Edmund Blackadder once told the Queen:”Life without you is like a broken pencil – point-less.” Even though the team at Power Up Gaming respect Her Majesty immensely, we can’t deny that it’s the Video Game Lords who rule above all us commoners – and we can’t live without the Video Game Lords; they know how to push our buttons while we push theirs in return. Here is what we’ve sacrificed for our global leaders this past week.
I have continuously been chipping away at The Witcher 3: Wild Hunt. Geralt has reached a ‘point of no return’, of sorts, where finding Ciri has become a serious possibility. This has caused me to backtrack on some of my unfinished secondary quests that may have otherwise ceased to exist if Ciri’s main story mission had been completed.
So, I’ve since managed to win a high-stakes Gwent tournament in Novigrad, assist an acquaintance, Djikstra, with some morally questionable tasks and craft my first complete set of Witcher Gear – from the School of the Griffin.
The Banner Saga has also kept me occupied this past week. Like most grid-based strategy games, the combat is light but the tactics are a standout part of the gameplay. You play the role of a variety of characters who are on the run from a dark and powerful enemy known as the Dredge. The nuances of damage output, strength and ability effectiveness take a while to click and your five party members must complement each other with their passive and physical abilities.
In a similar style to Massive Chalice, The Banner Saga’s encounters are in a much smaller area but throws random events at you much more frequently.These sections can open up more adventure at the cost of food or conflict at the cost of casualties. It’s pretty stressful monitoring the morale, food supplies, coin, number of soldiers and the trustworthiness of certain characters in your army when marching all the way to the region’s capital for sanctuary.
This game has it’s faults but it’s piqued my interest in getting the next instalment, The Banner Saga 2, when it drops on consoles in July.
Between watching E3 conferences, once again I’ve been hopping into the Witcher 3 Blood and Wine. Those devilish vampires are still on the loose, and the citizens of Toussaint have been pleading for my help (mostly while Roach tramples over them) as I head to the local brothel or inn to indulge in my vices. There’s nothing quite like asking a brothel keeper for a few rounds of Gwent.
My indifference towards the troubled citizens has finally paid off. I had the bittersweet achievement of acquiring the final cards in the new Skellige deck; a moment of triumph that marks my time with the card game coming to a sad end. Well, not really, I just signed up to the Gwent beta. Until then I’ll probably go fist fight some knights.
I’ve also jumped into the Resi 7 demo, and then quickly clambered out of it in a cold sweat. I thought P.T was terrifying, but this demo has managed to outdo it magnificently. The build up to the scares has proven so terrifying that I had to stop playing. The sounds and sights in the environment were enough to keep me dangerously close to throwing myself under my couch. Maybe next week I’ll be a bit braver. Probably not.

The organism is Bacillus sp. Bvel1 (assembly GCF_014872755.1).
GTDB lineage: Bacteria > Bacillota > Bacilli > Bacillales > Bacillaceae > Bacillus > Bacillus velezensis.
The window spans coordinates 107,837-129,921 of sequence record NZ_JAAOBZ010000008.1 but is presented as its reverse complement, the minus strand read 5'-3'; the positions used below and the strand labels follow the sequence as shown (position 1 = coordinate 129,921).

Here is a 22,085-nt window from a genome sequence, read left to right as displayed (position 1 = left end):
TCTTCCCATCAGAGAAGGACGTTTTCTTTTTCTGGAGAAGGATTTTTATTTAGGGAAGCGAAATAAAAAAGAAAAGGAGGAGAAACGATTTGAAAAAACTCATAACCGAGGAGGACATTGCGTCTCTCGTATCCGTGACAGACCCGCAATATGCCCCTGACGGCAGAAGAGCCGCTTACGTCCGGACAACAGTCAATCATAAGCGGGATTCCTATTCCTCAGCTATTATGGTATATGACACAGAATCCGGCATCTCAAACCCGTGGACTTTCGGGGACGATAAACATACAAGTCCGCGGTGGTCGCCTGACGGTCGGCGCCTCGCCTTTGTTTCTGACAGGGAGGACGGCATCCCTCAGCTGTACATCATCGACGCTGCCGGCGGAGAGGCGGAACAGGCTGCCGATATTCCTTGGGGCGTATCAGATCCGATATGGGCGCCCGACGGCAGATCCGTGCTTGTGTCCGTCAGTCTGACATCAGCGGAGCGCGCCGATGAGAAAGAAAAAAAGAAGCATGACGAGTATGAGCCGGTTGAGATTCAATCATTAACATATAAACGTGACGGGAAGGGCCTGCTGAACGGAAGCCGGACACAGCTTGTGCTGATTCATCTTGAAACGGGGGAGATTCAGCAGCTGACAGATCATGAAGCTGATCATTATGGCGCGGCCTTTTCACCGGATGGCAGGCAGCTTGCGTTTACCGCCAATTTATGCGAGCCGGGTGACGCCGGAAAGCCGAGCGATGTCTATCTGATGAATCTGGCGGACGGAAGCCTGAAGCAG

So, if you’ve been following this weekly special over the month, prepare to be shocked. I’m going to talk about Overwatch. I would apologize for talking so much about the game in these articles as well as on the podcast, but, let’s be real, I’m not sorry. The game is fantastic.
Something I’ve come to appreciate the more I play is the versatility of the characters, especially within various situations and game types, as well as hero counters. I typically don’t like such hard counters in a class-based game, but it fits well in Overwatch due to the ability to switch characters anytime in spawn, as well as the emphasis on team-play from objective-based modes. Support characters also help these concepts as they become nearly essential because they can turn the tide for many players and teams in various scenarios. Seeing a team get wiped out defending a point only to be resurrected by a Mercy is incredible to witness.
Seeing some trailers from E3 has given me a great desire to play a few games I’ve previously visited. We Happy Few makes me want to immerse myself in Bioshock. Seeing South Park’s turn-based combat has given me a deep desire to dive back into Darkest Dungeon (a far superior combat system, in my opinion). And gleefully glimpsing Resident Evil 7 has left me wanting to experience real horror in a game again. What a time to be alive!
It’s coming home! It’s coming home! It’s coming! Rocket League’s coming home!
With Euro 2016 in full swing, I was surprised to find myself drawn towards Rocket League this week, rather than my usual footy stalwart of Football Manager. I know people are probably quite tired of hearing about Rocket League by now, but it really is great. It’s fantastic to pick up in short bursts when you only have a few minutes, or when you don’t quite have the brain power for something else. Between following the E3 conferences, following the football, and following the ebbs and flows of life in general, Rocket League has proven to be a great companion for those fleeting moments of spare time, and I’ve found myself climbing the ranks through ranked matches. Just when I start thinking that I’m not so bad at the game, I’ll get thrashed 7-0. Either way, my climb to the top has begun.
I’ve also had Gone Home sat on my PS4 home screen staring at me all week, as well as the Resi 7 demo. I haven’t touched either of them, as those seem like the kind of experiences that I’ll need to give up a solid hour or two for. Perhaps they’ll be my weekend games.